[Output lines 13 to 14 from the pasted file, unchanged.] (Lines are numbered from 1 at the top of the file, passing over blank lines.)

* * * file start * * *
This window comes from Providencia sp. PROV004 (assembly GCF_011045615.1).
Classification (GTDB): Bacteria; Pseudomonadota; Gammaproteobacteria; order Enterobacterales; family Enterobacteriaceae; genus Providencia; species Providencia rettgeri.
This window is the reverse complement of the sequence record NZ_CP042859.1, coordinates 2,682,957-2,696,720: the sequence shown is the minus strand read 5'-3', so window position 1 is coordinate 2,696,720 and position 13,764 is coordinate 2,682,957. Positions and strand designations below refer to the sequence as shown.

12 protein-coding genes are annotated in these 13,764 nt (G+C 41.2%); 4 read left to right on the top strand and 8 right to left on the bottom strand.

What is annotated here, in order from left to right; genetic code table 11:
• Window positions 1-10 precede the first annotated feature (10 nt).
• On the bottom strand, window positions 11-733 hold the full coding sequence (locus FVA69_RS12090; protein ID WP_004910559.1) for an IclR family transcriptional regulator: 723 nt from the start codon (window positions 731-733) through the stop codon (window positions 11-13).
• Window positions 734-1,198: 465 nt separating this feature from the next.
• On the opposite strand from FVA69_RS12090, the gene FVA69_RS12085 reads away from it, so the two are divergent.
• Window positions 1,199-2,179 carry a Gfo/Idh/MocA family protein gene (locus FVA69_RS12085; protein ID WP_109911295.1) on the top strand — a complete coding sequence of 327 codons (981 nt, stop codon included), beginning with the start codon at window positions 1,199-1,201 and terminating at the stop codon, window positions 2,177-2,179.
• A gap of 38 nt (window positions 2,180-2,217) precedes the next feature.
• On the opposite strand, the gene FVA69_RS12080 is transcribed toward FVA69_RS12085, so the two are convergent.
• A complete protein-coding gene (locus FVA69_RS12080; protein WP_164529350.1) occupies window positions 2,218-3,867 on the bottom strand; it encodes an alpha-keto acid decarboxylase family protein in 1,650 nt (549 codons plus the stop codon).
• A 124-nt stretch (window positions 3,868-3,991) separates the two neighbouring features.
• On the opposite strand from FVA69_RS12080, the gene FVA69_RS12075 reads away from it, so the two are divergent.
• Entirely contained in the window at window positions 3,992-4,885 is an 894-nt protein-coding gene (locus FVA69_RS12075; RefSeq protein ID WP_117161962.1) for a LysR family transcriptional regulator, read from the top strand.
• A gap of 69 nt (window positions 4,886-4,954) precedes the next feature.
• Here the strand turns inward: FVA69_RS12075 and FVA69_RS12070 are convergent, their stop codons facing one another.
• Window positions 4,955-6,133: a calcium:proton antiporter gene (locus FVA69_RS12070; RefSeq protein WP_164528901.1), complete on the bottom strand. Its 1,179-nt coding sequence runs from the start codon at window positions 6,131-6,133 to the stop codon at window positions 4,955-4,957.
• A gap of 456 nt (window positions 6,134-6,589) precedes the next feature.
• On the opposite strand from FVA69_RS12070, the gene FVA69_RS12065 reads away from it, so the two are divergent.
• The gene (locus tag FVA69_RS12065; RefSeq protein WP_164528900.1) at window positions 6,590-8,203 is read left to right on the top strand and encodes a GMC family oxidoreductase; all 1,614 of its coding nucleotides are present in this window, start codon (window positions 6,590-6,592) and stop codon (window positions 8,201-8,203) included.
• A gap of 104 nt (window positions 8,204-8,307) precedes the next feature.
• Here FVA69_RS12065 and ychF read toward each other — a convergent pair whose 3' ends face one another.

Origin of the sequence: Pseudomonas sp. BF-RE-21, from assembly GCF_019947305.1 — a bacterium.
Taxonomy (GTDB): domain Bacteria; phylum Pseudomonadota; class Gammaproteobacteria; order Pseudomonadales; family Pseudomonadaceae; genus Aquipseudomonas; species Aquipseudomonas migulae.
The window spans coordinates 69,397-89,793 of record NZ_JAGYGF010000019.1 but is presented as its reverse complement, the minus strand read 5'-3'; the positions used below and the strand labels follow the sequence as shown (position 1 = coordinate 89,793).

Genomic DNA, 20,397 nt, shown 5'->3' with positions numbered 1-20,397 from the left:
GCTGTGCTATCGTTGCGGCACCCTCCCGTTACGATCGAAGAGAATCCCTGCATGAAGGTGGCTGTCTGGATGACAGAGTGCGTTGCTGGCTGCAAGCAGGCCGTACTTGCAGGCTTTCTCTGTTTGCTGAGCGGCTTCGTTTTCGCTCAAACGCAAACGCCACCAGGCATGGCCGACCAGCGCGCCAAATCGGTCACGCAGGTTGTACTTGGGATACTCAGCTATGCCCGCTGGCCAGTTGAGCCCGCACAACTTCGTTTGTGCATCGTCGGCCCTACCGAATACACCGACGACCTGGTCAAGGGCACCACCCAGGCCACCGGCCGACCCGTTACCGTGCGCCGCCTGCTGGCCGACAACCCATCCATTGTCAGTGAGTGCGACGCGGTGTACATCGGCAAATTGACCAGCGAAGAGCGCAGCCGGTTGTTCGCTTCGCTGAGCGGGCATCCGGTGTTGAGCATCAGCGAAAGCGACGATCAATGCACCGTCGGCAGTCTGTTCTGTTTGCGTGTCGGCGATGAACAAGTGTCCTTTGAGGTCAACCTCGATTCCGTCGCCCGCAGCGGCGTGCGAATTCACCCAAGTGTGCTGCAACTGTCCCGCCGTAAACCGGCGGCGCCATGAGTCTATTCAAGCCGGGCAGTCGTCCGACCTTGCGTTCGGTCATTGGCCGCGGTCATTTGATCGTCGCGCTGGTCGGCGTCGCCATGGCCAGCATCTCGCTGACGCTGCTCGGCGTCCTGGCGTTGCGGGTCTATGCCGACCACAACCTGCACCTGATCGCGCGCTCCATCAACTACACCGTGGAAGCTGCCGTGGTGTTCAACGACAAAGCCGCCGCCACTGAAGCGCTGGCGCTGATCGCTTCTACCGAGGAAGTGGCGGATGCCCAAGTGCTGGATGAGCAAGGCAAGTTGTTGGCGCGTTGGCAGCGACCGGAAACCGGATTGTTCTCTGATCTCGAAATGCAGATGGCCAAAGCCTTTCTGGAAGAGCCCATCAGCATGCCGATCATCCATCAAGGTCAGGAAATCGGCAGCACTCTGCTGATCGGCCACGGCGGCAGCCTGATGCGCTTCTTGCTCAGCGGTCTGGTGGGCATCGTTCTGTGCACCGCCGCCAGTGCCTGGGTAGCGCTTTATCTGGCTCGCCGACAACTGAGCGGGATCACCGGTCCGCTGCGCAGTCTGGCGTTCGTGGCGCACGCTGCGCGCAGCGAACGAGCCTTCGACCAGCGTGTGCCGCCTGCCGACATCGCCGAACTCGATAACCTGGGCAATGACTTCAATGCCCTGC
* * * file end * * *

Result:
• A complete protein-coding gene (locus FVA69_RS12080; protein WP_164529350.1) occupies window positions 2,218-3,867 on the bottom strand; it encodes an alpha-keto acid decarboxylase family protein in 1,650 nt (549 codons plus the stop codon).
• A 124-nt stretch (window positions 3,868-3,991) separates the two neighbouring features.